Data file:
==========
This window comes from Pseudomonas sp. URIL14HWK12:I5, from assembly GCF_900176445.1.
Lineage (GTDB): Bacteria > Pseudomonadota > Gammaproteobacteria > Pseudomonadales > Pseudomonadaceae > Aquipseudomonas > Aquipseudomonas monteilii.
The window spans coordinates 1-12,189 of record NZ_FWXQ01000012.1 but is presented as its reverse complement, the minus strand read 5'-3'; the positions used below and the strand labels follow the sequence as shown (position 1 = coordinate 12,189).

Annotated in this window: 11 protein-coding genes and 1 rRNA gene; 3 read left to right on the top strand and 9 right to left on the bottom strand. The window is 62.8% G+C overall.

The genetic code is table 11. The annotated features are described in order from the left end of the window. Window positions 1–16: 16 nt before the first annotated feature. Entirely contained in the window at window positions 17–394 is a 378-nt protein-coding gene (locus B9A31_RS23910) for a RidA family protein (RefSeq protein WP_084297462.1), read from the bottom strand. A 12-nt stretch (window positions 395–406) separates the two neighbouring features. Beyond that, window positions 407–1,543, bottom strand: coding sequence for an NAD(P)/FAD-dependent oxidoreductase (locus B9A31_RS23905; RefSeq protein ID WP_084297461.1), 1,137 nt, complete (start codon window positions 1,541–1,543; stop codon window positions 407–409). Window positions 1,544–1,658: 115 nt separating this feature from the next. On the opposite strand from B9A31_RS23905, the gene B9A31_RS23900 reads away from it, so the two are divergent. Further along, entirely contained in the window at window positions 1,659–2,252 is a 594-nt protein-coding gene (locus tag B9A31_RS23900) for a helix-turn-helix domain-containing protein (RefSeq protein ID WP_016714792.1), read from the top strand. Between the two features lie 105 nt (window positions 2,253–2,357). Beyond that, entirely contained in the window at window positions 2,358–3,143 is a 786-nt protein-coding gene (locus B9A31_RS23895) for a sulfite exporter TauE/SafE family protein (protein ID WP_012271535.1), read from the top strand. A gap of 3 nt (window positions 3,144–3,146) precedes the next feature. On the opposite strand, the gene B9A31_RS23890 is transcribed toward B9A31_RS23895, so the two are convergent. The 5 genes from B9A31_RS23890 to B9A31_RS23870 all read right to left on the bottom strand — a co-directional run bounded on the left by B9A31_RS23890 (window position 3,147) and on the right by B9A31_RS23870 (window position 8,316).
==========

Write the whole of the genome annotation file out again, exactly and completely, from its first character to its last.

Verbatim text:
This window comes from Pseudomonas sp. URIL14HWK12:I5, from assembly GCF_900176445.1.
Lineage (GTDB): Bacteria > Pseudomonadota > Gammaproteobacteria > Pseudomonadales > Pseudomonadaceae > Aquipseudomonas > Aquipseudomonas monteilii.
The window spans coordinates 1-12,189 of record NZ_FWXQ01000012.1 but is presented as its reverse complement, the minus strand read 5'-3'; the positions used below and the strand labels follow the sequence as shown (position 1 = coordinate 12,189).

Annotated in this window: 11 protein-coding genes and 1 rRNA gene; 3 read left to right on the top strand and 9 right to left on the bottom strand. The window is 62.8% G+C overall.

The genetic code is table 11. The annotated features are described in order from the left end of the window. Window positions 1–16: 16 nt before the first annotated feature. Entirely contained in the window at window positions 17–394 is a 378-nt protein-coding gene (locus B9A31_RS23910) for a RidA family protein (RefSeq protein WP_084297462.1), read from the bottom strand. A 12-nt stretch (window positions 395–406) separates the two neighbouring features. Beyond that, window positions 407–1,543, bottom strand: coding sequence for an NAD(P)/FAD-dependent oxidoreductase (locus B9A31_RS23905; RefSeq protein ID WP_084297461.1), 1,137 nt, complete (start codon window positions 1,541–1,543; stop codon window positions 407–409). Window positions 1,544–1,658: 115 nt separating this feature from the next. On the opposite strand from B9A31_RS23905, the gene B9A31_RS23900 reads away from it, so the two are divergent. Further along, entirely contained in the window at window positions 1,659–2,252 is a 594-nt protein-coding gene (locus tag B9A31_RS23900) for a helix-turn-helix domain-containing protein (RefSeq protein ID WP_016714792.1), read from the top strand. Between the two features lie 105 nt (window positions 2,253–2,357). Beyond that, entirely contained in the window at window positions 2,358–3,143 is a 786-nt protein-coding gene (locus B9A31_RS23895) for a sulfite exporter TauE/SafE family protein (protein ID WP_012271535.1), read from the top strand. A gap of 3 nt (window positions 3,144–3,146) precedes the next feature. On the opposite strand, the gene B9A31_RS23890 is transcribed toward B9A31_RS23895, so the two are convergent. The 5 genes from B9A31_RS23890 to B9A31_RS23870 all read right to left on the bottom strand — a co-directional run bounded on the left by B9A31_RS23890 (window position 3,147) and on the right by B9A31_RS23870 (window position 8,316).